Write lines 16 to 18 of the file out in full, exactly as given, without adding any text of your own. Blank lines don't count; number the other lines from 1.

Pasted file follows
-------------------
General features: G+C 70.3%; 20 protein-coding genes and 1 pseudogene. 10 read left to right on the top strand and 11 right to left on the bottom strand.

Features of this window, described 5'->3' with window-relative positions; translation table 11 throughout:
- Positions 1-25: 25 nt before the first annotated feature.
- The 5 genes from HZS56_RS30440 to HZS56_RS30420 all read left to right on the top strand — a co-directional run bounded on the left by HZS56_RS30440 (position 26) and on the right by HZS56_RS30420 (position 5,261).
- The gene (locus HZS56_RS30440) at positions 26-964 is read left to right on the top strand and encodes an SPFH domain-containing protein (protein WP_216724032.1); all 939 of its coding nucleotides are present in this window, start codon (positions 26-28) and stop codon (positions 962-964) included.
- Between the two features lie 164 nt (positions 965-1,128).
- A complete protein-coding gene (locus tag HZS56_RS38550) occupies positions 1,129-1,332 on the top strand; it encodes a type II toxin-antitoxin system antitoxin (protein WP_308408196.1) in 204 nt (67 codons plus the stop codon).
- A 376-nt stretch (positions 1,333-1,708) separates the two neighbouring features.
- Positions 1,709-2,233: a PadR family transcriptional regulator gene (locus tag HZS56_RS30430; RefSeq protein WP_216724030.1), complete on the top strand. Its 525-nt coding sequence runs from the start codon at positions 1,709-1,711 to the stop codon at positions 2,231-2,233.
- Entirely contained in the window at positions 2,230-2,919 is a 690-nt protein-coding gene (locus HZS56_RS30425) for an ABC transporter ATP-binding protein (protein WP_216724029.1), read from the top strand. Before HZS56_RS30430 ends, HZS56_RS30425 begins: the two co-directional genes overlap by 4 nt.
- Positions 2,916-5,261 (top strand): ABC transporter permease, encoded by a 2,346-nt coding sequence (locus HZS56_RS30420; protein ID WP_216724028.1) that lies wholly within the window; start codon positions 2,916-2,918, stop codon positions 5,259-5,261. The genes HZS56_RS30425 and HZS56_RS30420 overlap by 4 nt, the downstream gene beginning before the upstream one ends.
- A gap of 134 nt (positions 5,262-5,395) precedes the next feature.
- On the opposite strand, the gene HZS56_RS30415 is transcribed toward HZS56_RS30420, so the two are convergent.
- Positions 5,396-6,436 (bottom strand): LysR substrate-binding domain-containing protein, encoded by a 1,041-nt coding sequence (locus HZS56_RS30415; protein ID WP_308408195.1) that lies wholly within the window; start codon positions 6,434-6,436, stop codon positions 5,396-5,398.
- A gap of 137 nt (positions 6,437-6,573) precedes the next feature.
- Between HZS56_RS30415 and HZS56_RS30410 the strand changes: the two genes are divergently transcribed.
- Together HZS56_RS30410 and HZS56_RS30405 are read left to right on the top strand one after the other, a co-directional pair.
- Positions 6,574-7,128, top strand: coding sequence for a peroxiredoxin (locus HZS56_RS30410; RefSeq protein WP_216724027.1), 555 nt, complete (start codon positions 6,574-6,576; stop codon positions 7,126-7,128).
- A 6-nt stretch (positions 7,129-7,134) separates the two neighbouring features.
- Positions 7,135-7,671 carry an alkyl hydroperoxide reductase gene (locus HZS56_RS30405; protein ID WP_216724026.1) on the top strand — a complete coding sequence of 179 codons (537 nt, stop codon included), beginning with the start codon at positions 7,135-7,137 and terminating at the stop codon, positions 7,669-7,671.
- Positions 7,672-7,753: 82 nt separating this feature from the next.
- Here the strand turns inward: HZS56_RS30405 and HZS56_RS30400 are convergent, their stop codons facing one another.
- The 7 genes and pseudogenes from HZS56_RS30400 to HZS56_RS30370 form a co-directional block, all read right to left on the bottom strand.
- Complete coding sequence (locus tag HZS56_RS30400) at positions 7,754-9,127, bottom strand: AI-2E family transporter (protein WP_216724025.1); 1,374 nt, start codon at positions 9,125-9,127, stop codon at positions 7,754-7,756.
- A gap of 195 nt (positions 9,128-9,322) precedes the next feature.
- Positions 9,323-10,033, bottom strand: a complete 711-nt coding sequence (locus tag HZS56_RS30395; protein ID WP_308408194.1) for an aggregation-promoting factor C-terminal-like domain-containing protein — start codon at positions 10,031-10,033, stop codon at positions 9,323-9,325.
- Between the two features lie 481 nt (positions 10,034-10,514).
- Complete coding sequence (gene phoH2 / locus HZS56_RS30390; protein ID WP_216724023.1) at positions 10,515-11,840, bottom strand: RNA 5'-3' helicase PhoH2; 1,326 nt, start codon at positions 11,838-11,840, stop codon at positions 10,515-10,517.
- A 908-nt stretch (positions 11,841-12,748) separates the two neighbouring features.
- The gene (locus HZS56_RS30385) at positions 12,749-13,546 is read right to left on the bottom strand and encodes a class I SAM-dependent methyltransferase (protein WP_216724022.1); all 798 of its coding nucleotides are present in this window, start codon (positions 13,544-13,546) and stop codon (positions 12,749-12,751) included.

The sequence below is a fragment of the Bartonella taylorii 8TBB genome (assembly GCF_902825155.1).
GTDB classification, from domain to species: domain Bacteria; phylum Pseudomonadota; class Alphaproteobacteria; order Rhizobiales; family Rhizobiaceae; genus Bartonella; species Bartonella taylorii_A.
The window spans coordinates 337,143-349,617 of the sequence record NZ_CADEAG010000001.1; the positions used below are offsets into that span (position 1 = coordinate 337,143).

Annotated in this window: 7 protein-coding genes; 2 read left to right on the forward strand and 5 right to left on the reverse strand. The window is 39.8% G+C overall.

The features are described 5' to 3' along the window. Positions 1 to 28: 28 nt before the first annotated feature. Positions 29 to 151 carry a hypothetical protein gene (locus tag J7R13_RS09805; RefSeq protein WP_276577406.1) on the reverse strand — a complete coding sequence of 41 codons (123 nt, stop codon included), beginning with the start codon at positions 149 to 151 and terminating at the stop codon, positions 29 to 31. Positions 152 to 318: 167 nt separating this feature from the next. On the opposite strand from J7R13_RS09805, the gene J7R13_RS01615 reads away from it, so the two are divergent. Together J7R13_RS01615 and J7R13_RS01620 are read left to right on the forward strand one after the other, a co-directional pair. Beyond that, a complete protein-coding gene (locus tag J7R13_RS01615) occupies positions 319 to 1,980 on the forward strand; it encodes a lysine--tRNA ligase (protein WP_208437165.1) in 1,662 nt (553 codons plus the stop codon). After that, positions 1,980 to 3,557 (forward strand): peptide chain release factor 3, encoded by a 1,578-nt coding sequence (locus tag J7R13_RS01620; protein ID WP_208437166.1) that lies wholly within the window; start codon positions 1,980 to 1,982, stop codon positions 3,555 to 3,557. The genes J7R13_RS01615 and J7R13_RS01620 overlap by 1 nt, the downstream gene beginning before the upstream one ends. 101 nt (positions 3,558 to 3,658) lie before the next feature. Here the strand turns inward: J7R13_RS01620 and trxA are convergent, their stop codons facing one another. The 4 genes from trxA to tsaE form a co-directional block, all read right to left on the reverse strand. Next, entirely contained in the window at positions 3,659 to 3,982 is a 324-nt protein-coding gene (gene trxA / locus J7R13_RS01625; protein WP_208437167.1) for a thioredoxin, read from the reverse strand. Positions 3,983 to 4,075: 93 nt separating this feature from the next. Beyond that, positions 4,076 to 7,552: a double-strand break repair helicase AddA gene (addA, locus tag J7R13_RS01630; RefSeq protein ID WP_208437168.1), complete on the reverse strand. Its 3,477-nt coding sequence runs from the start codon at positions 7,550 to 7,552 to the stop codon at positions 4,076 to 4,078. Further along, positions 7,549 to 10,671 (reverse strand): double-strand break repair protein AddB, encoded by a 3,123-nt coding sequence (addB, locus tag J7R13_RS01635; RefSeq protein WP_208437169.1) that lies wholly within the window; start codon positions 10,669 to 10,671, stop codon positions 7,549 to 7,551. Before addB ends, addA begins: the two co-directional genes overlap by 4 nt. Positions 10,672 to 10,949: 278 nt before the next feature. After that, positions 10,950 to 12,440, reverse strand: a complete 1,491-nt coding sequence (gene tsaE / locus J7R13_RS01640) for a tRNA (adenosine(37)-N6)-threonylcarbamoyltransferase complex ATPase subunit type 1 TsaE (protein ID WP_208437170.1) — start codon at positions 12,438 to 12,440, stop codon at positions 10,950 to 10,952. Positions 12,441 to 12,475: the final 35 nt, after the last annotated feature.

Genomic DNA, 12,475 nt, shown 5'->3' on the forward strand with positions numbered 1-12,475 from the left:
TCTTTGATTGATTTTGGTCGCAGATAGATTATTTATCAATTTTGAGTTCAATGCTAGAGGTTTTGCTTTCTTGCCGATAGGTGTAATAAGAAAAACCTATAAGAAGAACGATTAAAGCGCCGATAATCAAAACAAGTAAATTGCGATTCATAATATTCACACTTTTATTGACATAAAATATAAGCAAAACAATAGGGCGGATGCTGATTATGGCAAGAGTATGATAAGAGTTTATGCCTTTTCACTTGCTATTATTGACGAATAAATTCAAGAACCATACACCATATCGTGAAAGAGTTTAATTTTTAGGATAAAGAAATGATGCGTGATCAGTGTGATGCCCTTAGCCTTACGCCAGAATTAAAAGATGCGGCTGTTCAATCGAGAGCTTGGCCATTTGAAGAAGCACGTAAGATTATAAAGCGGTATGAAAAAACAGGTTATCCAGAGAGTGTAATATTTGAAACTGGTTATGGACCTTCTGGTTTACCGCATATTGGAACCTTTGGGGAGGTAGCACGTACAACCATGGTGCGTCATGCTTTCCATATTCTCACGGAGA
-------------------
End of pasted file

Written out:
- Between HZS56_RS30415 and HZS56_RS30410 the strand changes: the two genes are divergently transcribed.
- Together HZS56_RS30410 and HZS56_RS30405 are read left to right on the top strand one after the other, a co-directional pair.
- Positions 6,574-7,128, top strand: coding sequence for a peroxiredoxin (locus HZS56_RS30410; RefSeq protein WP_216724027.1), 555 nt, complete (start codon positions 6,574-6,576; stop codon positions 7,126-7,128).